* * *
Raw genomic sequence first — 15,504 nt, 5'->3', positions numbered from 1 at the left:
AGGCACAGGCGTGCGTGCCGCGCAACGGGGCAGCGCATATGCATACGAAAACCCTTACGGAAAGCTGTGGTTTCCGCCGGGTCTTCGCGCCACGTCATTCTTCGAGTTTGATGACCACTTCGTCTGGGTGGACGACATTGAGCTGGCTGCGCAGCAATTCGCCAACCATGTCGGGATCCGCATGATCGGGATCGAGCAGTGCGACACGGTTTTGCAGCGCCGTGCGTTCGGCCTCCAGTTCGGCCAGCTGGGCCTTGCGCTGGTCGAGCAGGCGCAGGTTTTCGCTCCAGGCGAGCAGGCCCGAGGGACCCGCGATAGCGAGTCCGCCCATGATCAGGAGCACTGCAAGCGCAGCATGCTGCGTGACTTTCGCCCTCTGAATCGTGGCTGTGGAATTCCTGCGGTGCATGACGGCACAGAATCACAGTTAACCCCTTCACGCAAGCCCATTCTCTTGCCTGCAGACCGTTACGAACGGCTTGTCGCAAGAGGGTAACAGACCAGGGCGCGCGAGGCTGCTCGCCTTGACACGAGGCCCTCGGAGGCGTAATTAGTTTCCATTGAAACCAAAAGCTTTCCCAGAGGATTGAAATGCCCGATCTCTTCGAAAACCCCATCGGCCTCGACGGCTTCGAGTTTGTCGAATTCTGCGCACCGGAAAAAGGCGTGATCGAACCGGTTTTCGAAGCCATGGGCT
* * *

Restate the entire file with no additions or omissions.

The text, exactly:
Raw genomic sequence first — 15,504 nt, 5'->3', positions numbered from 1 at the left:
AGGCACAGGCGTGCGTGCCGCGCAACGGGGCAGCGCATATGCATACGAAAACCCTTACGGAAAGCTGTGGTTTCCGCCGGGTCTTCGCGCCACGTCATTCTTCGAGTTTGATGACCACTTCGTCTGGGTGGACGACATTGAGCTGGCTGCGCAGCAATTCGCCAACCATGTCGGGATCCGCATGATCGGGATCGAGCAGTGCGACACGGTTTTGCAGCGCCGTGCGTTCGGCCTCCAGTTCGGCCAGCTGGGCCTTGCGCTGGTCGAGCAGGCGCAGGTTTTCGCTCCAGGCGAGCAGGCCCGAGGGACCCGCGATAGCGAGTCCGCCCATGATCAGGAGCACTGCAAGCGCAGCATGCTGCGTGACTTTCGCCCTCTGAATCGTGGCTGTGGAATTCCTGCGGTGCATGACGGCACAGAATCACAGTTAACCCCTTCACGCAAGCCCATTCTCTTGCCTGCAGACCGTTACGAACGGCTTGTCGCAAGAGGGTAACAGACCAGGGCGCGCGAGGCTGCTCGCCTTGACACGAGGCCCTCGGAGGCGTAATTAGTTTCCATTGAAACCAAAAGCTTTCCCAGAGGATTGAAATGCCCGATCTCTTCGAAAACCCCATCGGCCTCGACGGCTTCGAGTTTGTCGAATTCTGCGCACCGGAAAAAGGCGTGATCGAACCGGTTTTCGAAGCCATGGGCT